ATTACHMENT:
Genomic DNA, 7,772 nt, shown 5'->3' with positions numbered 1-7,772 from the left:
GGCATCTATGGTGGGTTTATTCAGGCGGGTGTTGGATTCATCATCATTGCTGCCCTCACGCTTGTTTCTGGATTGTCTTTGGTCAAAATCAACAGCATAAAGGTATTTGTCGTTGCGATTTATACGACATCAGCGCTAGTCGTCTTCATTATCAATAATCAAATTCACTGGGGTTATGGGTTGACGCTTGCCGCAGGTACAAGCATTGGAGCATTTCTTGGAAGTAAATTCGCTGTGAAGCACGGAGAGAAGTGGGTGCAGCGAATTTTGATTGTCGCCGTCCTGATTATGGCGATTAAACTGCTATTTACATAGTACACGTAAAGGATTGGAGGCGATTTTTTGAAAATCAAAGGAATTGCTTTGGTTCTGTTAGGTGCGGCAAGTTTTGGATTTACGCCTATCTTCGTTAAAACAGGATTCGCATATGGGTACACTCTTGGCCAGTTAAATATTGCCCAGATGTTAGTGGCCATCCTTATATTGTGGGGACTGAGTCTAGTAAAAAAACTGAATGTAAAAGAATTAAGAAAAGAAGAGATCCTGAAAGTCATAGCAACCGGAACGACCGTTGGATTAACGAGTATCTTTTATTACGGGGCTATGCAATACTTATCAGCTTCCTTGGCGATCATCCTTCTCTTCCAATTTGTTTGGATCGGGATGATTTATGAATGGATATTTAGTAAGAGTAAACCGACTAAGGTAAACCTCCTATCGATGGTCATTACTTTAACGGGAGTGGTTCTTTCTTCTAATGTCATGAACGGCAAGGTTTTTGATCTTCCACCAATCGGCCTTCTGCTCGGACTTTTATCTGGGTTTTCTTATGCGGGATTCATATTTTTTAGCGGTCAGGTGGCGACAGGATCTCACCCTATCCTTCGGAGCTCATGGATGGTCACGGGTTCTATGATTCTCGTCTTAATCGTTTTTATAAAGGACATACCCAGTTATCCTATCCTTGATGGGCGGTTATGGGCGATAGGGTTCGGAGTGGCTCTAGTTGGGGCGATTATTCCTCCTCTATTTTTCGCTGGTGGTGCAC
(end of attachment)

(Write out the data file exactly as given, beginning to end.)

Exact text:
Genomic DNA, 7,772 nt, shown 5'->3' with positions numbered 1-7,772 from the left:
GGCATCTATGGTGGGTTTATTCAGGCGGGTGTTGGATTCATCATCATTGCTGCCCTCACGCTTGTTTCTGGATTGTCTTTGGTCAAAATCAACAGCATAAAGGTATTTGTCGTTGCGATTTATACGACATCAGCGCTAGTCGTCTTCATTATCAATAATCAAATTCACTGGGGTTATGGGTTGACGCTTGCCGCAGGTACAAGCATTGGAGCATTTCTTGGAAGTAAATTCGCTGTGAAGCACGGAGAGAAGTGGGTGCAGCGAATTTTGATTGTCGCCGTCCTGATTATGGCGATTAAACTGCTATTTACATAGTACACGTAAAGGATTGGAGGCGATTTTTTGAAAATCAAAGGAATTGCTTTGGTTCTGTTAGGTGCGGCAAGTTTTGGATTTACGCCTATCTTCGTTAAAACAGGATTCGCATATGGGTACACTCTTGGCCAGTTAAATATTGCCCAGATGTTAGTGGCCATCCTTATATTGTGGGGACTGAGTCTAGTAAAAAAACTGAATGTAAAAGAATTAAGAAAAGAAGAGATCCTGAAAGTCATAGCAACCGGAACGACCGTTGGATTAACGAGTATCTTTTATTACGGGGCTATGCAATACTTATCAGCTTCCTTGGCGATCATCCTTCTCTTCCAATTTGTTTGGATCGGGATGATTTATGAATGGATATTTAGTAAGAGTAAACCGACTAAGGTAAACCTCCTATCGATGGTCATTACTTTAACGGGAGTGGTTCTTTCTTCTAATGTCATGAACGGCAAGGTTTTTGATCTTCCACCAATCGGCCTTCTGCTCGGACTTTTATCTGGGTTTTCTTATGCGGGATTCATATTTTTTAGCGGTCAGGTGGCGACAGGATCTCACCCTATCCTTCGGAGCTCATGGATGGTCACGGGTTCTATGATTCTCGTCTTAATCGTTTTTATAAAGGACATACCCAGTTATCCTATCCTTGATGGGCGGTTATGGGCGATAGGGTTCGGAGTGGCTCTAGTTGGGGCGATTATTCCTCCTCTATTTTTCGCTGGTGGTGCAC